AI adoption is key to improving the customer experience


In a hyper connected, mobile, and social knowledge sharing economy -- age of the connected customer - the customer experience is as important as your company's products or services. To better understand the linkage between customer experience and AI, I connected with one of the top technology senior analyst, with a primary research focus on emerging technologies and their impact on re-shaping the customer experience in a digital economy. Omer Minkara, the vice president and principal analyst at Aberdeen, is researching best-in-class practices and emerging trends in the technologies and business processes used to enhance customer experience across multiple interaction channels (e.g. I asked Minkara to share his research and clarify what AI means for customer experience executives. Here is Minkara's Aberdeen research summary: It seems that artificial intelligence (AI) is a part of almost all technology discussions.

Student sues Apple for $1 billion, claims face-recognition caused false arrest


A teenager in New York is suing one of the biggest companies in the world for $1 billion. A New York college student filed a lawsuit against Apple for $1 billion, claiming the company's alleged use of facial recognition software in its stores falsely linked him to a series of Apple store thefts. Ousmane Bah, 18, claims that he received a summons from a court in Boston saying that he stole $1,200 worth of Apple products in 2018, according to papers filed on Monday in Manhattan federal court. The products included Apple Pencils, which retail for $99 each. On the day of one of the thefts in Boston, Bah was attending his senior prom in Manhattan, according to the court documents.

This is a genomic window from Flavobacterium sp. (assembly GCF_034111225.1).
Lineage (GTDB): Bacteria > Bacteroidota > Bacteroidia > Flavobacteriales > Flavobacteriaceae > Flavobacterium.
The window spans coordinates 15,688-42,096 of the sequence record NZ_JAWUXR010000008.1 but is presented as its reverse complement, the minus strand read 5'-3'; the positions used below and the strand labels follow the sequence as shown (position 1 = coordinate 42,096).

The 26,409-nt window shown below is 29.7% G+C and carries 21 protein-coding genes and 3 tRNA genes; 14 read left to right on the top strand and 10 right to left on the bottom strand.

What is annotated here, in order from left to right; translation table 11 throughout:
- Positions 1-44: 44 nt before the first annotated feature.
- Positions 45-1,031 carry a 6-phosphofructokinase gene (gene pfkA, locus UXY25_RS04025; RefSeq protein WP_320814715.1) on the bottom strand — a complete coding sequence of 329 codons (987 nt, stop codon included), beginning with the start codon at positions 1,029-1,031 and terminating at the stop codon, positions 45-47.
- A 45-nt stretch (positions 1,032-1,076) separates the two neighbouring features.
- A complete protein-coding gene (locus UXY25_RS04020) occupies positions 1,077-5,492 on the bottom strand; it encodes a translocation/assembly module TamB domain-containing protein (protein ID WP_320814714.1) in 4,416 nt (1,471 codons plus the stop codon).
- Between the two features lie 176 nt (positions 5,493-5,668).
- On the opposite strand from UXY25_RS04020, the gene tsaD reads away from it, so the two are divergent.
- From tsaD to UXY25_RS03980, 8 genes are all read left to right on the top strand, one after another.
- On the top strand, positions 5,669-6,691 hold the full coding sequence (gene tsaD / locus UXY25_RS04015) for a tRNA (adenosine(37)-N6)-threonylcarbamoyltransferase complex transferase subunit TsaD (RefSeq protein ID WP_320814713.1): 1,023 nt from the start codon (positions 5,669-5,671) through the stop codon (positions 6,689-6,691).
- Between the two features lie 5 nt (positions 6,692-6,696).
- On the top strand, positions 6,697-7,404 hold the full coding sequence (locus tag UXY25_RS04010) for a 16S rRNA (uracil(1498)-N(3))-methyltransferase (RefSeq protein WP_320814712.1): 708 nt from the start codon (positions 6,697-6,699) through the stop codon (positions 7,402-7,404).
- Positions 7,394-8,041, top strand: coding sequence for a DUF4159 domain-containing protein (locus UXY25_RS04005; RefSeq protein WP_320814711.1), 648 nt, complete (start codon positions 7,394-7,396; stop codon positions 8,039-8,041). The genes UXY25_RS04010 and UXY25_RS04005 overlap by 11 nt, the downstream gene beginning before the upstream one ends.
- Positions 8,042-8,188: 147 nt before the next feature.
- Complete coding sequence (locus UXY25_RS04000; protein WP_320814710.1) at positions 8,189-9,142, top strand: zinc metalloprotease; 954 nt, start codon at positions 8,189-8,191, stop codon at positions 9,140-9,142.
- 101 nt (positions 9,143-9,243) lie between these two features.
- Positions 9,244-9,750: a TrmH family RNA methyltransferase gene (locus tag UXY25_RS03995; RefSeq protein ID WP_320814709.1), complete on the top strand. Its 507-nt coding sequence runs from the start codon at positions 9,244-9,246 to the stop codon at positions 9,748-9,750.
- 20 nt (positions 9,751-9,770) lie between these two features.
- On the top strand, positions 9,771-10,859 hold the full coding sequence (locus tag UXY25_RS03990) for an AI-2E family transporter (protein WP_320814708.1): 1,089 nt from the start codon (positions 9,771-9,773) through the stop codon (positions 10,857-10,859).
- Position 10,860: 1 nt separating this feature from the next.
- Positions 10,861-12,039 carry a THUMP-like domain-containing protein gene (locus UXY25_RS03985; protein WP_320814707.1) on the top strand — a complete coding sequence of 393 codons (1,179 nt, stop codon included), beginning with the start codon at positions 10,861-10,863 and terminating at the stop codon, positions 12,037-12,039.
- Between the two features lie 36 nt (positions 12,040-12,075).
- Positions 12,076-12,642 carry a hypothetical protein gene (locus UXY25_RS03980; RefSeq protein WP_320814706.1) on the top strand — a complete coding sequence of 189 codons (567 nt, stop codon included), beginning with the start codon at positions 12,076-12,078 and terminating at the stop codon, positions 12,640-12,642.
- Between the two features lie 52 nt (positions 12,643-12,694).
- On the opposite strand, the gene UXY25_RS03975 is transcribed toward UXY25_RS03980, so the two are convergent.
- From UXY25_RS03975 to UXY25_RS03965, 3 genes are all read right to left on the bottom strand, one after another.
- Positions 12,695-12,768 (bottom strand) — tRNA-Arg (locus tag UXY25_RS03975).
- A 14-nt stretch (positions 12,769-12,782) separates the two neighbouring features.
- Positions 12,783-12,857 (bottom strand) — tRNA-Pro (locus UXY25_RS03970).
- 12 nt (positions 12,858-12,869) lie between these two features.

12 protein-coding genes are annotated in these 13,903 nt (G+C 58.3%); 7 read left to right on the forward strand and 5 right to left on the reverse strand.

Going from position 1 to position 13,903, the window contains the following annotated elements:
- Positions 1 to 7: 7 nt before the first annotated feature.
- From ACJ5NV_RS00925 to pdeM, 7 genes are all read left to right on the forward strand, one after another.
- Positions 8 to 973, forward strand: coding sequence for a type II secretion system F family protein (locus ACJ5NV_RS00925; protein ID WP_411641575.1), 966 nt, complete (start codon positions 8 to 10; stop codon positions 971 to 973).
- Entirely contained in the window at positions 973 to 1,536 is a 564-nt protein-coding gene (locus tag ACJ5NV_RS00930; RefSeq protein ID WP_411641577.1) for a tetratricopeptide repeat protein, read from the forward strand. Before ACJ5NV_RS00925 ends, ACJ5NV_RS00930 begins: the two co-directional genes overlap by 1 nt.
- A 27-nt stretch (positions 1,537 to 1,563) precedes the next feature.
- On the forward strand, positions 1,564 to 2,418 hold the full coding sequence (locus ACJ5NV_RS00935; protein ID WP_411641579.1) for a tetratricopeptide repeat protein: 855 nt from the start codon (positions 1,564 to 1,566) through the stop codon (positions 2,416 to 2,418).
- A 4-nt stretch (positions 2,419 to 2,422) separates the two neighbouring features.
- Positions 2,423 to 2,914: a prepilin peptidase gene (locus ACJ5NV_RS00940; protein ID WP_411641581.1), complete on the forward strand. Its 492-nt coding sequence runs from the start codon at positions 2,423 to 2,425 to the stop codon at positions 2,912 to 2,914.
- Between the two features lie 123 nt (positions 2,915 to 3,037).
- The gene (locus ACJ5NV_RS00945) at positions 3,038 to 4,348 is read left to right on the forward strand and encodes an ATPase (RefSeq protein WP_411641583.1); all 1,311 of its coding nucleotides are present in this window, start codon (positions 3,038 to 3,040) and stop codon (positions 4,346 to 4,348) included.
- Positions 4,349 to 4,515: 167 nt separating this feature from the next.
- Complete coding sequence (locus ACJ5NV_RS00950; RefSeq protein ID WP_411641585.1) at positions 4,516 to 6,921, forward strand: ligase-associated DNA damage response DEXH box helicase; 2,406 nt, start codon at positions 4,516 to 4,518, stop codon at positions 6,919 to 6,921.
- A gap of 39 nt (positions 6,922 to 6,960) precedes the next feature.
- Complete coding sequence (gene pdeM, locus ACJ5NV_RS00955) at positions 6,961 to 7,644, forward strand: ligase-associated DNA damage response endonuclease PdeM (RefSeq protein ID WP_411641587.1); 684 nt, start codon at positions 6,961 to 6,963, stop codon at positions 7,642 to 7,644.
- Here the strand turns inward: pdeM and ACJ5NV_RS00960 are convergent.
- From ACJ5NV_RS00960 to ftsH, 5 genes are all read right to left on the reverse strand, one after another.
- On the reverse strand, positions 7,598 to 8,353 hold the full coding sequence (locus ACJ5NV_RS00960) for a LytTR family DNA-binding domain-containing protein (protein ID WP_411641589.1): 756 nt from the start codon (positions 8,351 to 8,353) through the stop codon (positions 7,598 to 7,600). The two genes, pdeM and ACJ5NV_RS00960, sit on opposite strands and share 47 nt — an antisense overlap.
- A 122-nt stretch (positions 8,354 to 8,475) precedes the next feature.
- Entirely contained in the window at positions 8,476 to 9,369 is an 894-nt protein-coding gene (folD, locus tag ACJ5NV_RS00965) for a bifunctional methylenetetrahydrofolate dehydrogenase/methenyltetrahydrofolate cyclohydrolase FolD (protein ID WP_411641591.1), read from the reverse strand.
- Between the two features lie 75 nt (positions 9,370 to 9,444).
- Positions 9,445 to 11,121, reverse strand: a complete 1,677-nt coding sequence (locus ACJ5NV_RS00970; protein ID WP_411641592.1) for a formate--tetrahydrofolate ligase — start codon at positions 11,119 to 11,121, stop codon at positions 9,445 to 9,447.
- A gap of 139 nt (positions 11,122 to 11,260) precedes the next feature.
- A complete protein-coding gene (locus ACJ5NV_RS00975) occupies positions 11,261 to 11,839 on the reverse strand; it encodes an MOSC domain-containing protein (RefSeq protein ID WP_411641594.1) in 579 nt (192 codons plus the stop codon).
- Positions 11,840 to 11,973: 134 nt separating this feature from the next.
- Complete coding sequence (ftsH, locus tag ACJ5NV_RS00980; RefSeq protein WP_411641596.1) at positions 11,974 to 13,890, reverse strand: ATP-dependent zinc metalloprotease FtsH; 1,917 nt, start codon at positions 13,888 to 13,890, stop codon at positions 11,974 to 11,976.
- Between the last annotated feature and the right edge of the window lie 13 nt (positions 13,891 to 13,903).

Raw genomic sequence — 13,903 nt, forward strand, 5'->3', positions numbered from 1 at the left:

Former Google car project Waymo to build self-driving cars at Detroit factory


Stephen Crouch of Montana-based Blackmore explains how the company's lidar technology would help a robot car see what's ahead. Waymo will build self-driving vehicles in Detroit. The company, once known as Google's self-driving car project and now a leader in the push to develop autonomous vehicles, had previously said it was scouting locations in southeast Michigan but did not name a specific city. CEO John Krafcik revealed Detroit as the company's choice in a blog post Tuesday titled, "Making Waymos in Motor City." It refers to being "up and running" this year.

'Mars quake': Here's what the first tremor on the red planet sounds like


Three distinct sounds were detected by NASA's Insight Lander while sitting on Mars' surface. The first "Mars quake" has been detected, NASA announced Tuesday. The finding "officially kicks off a new field: Martian seismology!," said Bruce Banerdt of NASA's Jet Propulsion Laboratory. NASA said this is the first trembling that appears to have come from inside the planet, as opposed to being caused by forces above the surface, such as wind. The sound was detected by NASA's Insight Lander, a robot spacecraft that's now sitting on the Martian surface.